|Publication number||US4568410 A|
|Application number||US 06/683,843|
|Publication date||Feb 4, 1986|
|Filing date||Dec 20, 1984|
|Priority date||Dec 20, 1984|
|Publication number||06683843, 683843, US 4568410 A, US 4568410A, US-A-4568410, US4568410 A, US4568410A|
|Inventors||Steven C. Thornquist|
|Original Assignee||Motorola, Inc.|
|Export Citation||BiBTeX, EndNote, RefMan|
|Patent Citations (3), Referenced by (56), Classifications (17), Legal Events (5)|
|External Links: USPTO, USPTO Assignment, Espacenet|
This invention relates in general to methods for dry etching of materials important in semiconductor manufacture and, more particularly, to improved methods for plasma etching of silicon nitride and selective etching of silicon nitride relative to silicon oxide.
It is commonplace in semiconductor device manufacture to utilize layers of materials such as silicon nitride and silicon oxide. These layers are patterned to cover selected regions of the semiconductor wafer or other substrate. The patterned layers are used as etch masks during wafer processing or as insulating dielectrics which electrically isolate different conductors or device regions, or both. An example of the use of silicon nitride and silicon oxide layers for fabrication of semiconductor devices and integrated circuits is described in U.S. Pat. No. 4,199,380 to M. G. Farrell et al., which is incorporated herein by reference.
During wafer processing, it is important to be able to etch materials selectively, that is, to be able to etch one material at a much faster rate than another material when both materials are simultaneously exposed to the same etchant. Etch selectivity permits the slower etching material to be used as a mask for the faster etching material. Silicon nitride and silicon oxide are known to form a pair of materials exhibiting etch selectivity. Well-known reagent systems exist for carrying out selective etching of silicon nitride and silicon oxide by wet chemistry.
More recently, there has arisen great interest in dry etching, that is, chemical etching systems which do not use wet chemistry. It has been found that many of the materials used in semiconductor manufacture can be etched by exposure to gaseous plasmas containing the proper active species. These techniques are generally referred to as reactive ion etching or plasma etching.
It is well-known that silicon based materials can be etched by plasmas formed from certain halogen compounds, carbon-halogen compounds, and mixtures thereof. For example, it is reported in U.S. Defensive Publication No. T101,302 that silicon can be preferentially etched in a plasma formed from CF4 +Cl2. It is reported in U.S. Pat. No. 4,414,057 that silicon can be etched using a plasma formed in a mixture of C2 F6 +Cl2. It is reported in U.S. Pat. No. 4,406,733 that PF5 and PCl3 are useful for etching silicon, in U.S. Pat. No. 4,380,489 that SF6 is useful for etching silicon, and in U.S. Pat. No. 4,310,380 that ClF3 or NF3 or BrF3 or IF3 or ClF3 +Cl2 are also useful for etching silicon. These patents and defensive publication are incorporated herein by reference.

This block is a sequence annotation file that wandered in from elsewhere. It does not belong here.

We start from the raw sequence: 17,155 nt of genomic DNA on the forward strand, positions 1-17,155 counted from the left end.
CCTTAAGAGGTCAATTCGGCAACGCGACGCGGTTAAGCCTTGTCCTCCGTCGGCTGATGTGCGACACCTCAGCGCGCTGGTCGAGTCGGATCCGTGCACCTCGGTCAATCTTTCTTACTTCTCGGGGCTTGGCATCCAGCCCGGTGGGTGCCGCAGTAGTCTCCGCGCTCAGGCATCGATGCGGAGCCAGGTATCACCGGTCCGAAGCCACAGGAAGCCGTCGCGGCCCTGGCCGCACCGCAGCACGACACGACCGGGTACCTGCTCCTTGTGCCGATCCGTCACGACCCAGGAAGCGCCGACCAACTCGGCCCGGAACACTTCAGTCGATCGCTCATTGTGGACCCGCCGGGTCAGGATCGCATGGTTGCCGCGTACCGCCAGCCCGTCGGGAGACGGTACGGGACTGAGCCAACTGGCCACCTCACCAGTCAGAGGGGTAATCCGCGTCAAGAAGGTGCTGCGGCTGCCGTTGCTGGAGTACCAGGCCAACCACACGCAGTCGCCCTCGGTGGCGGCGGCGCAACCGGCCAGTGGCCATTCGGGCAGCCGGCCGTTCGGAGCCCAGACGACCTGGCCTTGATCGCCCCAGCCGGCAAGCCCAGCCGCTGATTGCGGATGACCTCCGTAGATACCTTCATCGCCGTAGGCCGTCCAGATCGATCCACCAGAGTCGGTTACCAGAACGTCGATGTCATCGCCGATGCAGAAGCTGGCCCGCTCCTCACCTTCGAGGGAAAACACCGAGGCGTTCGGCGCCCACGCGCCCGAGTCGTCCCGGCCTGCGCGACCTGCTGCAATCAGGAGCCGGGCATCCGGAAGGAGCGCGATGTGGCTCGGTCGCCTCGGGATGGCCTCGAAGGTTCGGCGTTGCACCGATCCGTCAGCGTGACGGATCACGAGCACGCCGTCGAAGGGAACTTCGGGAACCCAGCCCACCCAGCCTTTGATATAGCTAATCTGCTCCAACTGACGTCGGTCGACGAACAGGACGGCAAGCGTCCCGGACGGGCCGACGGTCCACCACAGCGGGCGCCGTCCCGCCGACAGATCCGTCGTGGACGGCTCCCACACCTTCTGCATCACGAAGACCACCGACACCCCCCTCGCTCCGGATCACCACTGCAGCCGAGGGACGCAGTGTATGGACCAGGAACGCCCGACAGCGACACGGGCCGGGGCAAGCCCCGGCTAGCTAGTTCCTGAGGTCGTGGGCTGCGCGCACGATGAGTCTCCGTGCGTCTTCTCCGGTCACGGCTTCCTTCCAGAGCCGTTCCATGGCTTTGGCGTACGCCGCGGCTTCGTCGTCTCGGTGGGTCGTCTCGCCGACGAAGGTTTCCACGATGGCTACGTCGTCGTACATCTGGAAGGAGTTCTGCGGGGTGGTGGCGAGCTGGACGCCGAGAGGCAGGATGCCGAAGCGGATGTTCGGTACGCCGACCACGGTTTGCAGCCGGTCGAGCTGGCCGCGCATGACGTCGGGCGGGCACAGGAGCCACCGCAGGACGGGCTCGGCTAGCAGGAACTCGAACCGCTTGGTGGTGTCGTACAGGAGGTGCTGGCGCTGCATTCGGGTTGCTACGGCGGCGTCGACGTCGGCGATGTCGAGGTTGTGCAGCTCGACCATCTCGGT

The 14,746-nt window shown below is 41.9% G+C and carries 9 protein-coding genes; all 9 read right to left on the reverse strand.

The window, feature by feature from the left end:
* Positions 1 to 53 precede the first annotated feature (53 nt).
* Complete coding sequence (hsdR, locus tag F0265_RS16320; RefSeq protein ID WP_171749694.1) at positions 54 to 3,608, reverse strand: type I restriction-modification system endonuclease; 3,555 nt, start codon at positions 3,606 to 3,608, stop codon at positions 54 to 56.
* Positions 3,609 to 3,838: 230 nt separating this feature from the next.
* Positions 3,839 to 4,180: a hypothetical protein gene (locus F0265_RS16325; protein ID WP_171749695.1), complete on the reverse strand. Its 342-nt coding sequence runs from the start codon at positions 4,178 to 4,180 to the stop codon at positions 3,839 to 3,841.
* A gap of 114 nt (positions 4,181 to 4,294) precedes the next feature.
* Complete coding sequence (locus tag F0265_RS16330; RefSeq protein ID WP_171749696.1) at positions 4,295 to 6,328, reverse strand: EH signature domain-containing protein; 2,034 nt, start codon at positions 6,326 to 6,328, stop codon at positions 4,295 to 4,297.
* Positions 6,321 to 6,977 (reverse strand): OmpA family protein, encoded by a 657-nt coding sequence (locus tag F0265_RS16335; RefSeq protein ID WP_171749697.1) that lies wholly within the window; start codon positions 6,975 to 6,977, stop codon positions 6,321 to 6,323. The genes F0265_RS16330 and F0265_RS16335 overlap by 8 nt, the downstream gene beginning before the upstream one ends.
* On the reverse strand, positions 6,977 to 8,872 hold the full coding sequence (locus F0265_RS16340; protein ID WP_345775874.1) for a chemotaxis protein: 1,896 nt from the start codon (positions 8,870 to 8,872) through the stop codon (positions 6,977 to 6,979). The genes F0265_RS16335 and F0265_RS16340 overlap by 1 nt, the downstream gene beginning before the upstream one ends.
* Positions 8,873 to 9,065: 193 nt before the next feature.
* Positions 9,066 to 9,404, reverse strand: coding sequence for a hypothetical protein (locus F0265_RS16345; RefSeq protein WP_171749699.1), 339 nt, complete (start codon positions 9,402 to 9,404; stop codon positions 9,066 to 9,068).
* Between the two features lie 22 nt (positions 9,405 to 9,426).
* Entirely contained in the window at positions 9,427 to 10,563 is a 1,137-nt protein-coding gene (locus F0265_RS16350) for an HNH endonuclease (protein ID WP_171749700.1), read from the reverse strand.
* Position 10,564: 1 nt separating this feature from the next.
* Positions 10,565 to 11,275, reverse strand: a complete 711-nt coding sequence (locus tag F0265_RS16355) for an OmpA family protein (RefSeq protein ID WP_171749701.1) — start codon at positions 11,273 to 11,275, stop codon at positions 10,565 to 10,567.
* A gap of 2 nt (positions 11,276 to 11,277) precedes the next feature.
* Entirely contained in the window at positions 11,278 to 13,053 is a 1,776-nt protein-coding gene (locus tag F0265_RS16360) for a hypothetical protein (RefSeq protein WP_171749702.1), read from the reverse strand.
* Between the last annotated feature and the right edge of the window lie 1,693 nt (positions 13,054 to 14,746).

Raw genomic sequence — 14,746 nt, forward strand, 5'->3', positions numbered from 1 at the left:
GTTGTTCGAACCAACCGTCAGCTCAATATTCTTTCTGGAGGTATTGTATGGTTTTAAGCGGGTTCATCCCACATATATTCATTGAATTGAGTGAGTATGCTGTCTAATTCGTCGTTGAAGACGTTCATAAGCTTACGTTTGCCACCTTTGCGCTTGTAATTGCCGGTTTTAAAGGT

It is further known that silicon oxide and silicon nitride can be etched in gaseous plasmas. For example, U.S. Pat. No. 4,352,724 describes plasma etching of silicon nitride and silicon oxide using mixtures of various carbon-halogens and oxygen, in particular for etching silicon oxide C2 F5 Cl+CF4, or CF4 +O2, or CF4 are useful, and for etching silicon nitride, C2 F5 Cl+CF4 +O2, or CF4, or CCl4, or PCl3, or BCl3, or SiCl4, or other chloride gases with O2 or CF4 are useful. It is reported in U.S. Pat. No. 4,374,698 that silicon nitride and silicon oxide can be selectively plasma etched using mixtures of CF4 +CF2 Cl2 +O2, or CF4 +CF3 Br+O2, or CF4 +CF3 Br+NO, and that ratios of nitride etch rate to oxide etch rate of 5:1 to 12:1 can be obtained, with nitride etch rates ranging from about 2 to 25 millimicrons per minute. These patents are incorporated herein by reference.
Nitride to oxide etch rate ratios above about 2:1 are sufficient to permit selective etching of nitride layers on top of oxide layers, which is a frequently encountered situation. However, larger etch rate ratios are desirable. A deficiency of the prior art procedures and gas compositions for plasma etching of nitride and oxide layers is that they employ carbon-halogen compounds. It has been found that carbon-halogen compounds are a source of contamination within the plasma chamber, particularly when hydrogen bearing compounds such as resists are present on the substrate or in the chamber during plasma etching, as is common. Carbon dissociated from the carbon-halogen compounds forms non-volatile complexes which deposit on the walls of the plasma reactor and on the semiconductor substrates. This produces undesirable contamination.